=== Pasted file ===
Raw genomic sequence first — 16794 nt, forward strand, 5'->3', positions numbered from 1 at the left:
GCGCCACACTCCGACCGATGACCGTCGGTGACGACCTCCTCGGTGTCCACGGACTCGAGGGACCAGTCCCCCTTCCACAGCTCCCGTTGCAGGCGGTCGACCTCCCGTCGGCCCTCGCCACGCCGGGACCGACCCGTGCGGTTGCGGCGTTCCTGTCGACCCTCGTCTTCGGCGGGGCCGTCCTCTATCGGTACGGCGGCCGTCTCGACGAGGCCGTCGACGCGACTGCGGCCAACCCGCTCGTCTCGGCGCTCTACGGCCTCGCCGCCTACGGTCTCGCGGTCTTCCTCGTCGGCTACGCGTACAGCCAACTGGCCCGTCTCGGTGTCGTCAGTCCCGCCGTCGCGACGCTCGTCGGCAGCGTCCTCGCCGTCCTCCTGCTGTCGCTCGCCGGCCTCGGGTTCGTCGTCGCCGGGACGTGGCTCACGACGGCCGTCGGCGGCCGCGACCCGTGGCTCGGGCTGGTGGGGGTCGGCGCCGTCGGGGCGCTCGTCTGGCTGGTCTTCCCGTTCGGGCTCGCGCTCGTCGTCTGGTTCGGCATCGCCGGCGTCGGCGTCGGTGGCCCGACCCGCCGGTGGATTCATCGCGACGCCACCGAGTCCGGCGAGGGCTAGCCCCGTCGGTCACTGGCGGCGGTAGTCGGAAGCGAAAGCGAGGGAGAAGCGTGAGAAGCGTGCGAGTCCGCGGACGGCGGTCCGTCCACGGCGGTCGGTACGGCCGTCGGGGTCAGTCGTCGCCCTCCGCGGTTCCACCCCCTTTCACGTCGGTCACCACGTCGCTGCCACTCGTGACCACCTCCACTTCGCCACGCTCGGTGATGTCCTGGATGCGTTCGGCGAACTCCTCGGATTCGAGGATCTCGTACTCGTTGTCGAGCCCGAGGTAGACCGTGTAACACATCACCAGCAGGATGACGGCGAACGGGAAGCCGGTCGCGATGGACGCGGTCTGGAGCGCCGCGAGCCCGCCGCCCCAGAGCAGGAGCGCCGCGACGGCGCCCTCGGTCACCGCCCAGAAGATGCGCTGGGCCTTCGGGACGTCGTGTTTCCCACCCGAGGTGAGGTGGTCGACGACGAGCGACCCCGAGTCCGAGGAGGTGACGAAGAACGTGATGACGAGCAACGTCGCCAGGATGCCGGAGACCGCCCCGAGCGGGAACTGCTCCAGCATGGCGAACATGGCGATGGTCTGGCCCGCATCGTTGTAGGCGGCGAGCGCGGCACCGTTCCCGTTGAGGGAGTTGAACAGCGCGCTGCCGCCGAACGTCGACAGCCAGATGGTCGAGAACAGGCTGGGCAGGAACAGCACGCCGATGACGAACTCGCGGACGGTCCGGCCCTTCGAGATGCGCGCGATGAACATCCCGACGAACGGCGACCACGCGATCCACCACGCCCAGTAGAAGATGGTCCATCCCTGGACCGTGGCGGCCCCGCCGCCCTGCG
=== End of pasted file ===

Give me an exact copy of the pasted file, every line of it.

Raw genomic sequence first — 16794 nt, forward strand, 5'->3', positions numbered from 1 at the left:
GCGCCACACTCCGACCGATGACCGTCGGTGACGACCTCCTCGGTGTCCACGGACTCGAGGGACCAGTCCCCCTTCCACAGCTCCCGTTGCAGGCGGTCGACCTCCCGTCGGCCCTCGCCACGCCGGGACCGACCCGTGCGGTTGCGGCGTTCCTGTCGACCCTCGTCTTCGGCGGGGCCGTCCTCTATCGGTACGGCGGCCGTCTCGACGAGGCCGTCGACGCGACTGCGGCCAACCCGCTCGTCTCGGCGCTCTACGGCCTCGCCGCCTACGGTCTCGCGGTCTTCCTCGTCGGCTACGCGTACAGCCAACTGGCCCGTCTCGGTGTCGTCAGTCCCGCCGTCGCGACGCTCGTCGGCAGCGTCCTCGCCGTCCTCCTGCTGTCGCTCGCCGGCCTCGGGTTCGTCGTCGCCGGGACGTGGCTCACGACGGCCGTCGGCGGCCGCGACCCGTGGCTCGGGCTGGTGGGGGTCGGCGCCGTCGGGGCGCTCGTCTGGCTGGTCTTCCCGTTCGGGCTCGCGCTCGTCGTCTGGTTCGGCATCGCCGGCGTCGGCGTCGGTGGCCCGACCCGCCGGTGGATTCATCGCGACGCCACCGAGTCCGGCGAGGGCTAGCCCCGTCGGTCACTGGCGGCGGTAGTCGGAAGCGAAAGCGAGGGAGAAGCGTGAGAAGCGTGCGAGTCCGCGGACGGCGGTCCGTCCACGGCGGTCGGTACGGCCGTCGGGGTCAGTCGTCGCCCTCCGCGGTTCCACCCCCTTTCACGTCGGTCACCACGTCGCTGCCACTCGTGACCACCTCCACTTCGCCACGCTCGGTGATGTCCTGGATGCGTTCGGCGAACTCCTCGGATTCGAGGATCTCGTACTCGTTGTCGAGCCCGAGGTAGACCGTGTAACACATCACCAGCAGGATGACGGCGAACGGGAAGCCGGTCGCGATGGACGCGGTCTGGAGCGCCGCGAGCCCGCCGCCCCAGAGCAGGAGCGCCGCGACGGCGCCCTCGGTCACCGCCCAGAAGATGCGCTGGGCCTTCGGGACGTCGTGTTTCCCACCCGAGGTGAGGTGGTCGACGACGAGCGACCCCGAGTCCGAGGAGGTGACGAAGAACGTGATGACGAGCAACGTCGCCAGGATGCCGGAGACCGCCCCGAGCGGGAACTGCTCCAGCATGGCGAACATGGCGATGGTCTGGCCCGCATCGTTGTAGGCGGCGAGCGCGGCACCGTTCCCGTTGAGGGAGTTGAACAGCGCGCTGCCGCCGAACGTCGACAGCCAGATGGTCGAGAACAGGCTGGGCAGGAACAGCACGCCGATGACGAACTCGCGGACGGTCCGGCCCTTCGAGATGCGCGCGATGAACATCCCGACGAACGGCGACCACGCGATCCACCACGCCCAGTAGAAGATGGTCCATCCCTGGACCGTGGCGGCCCCGCCGCCCTGCG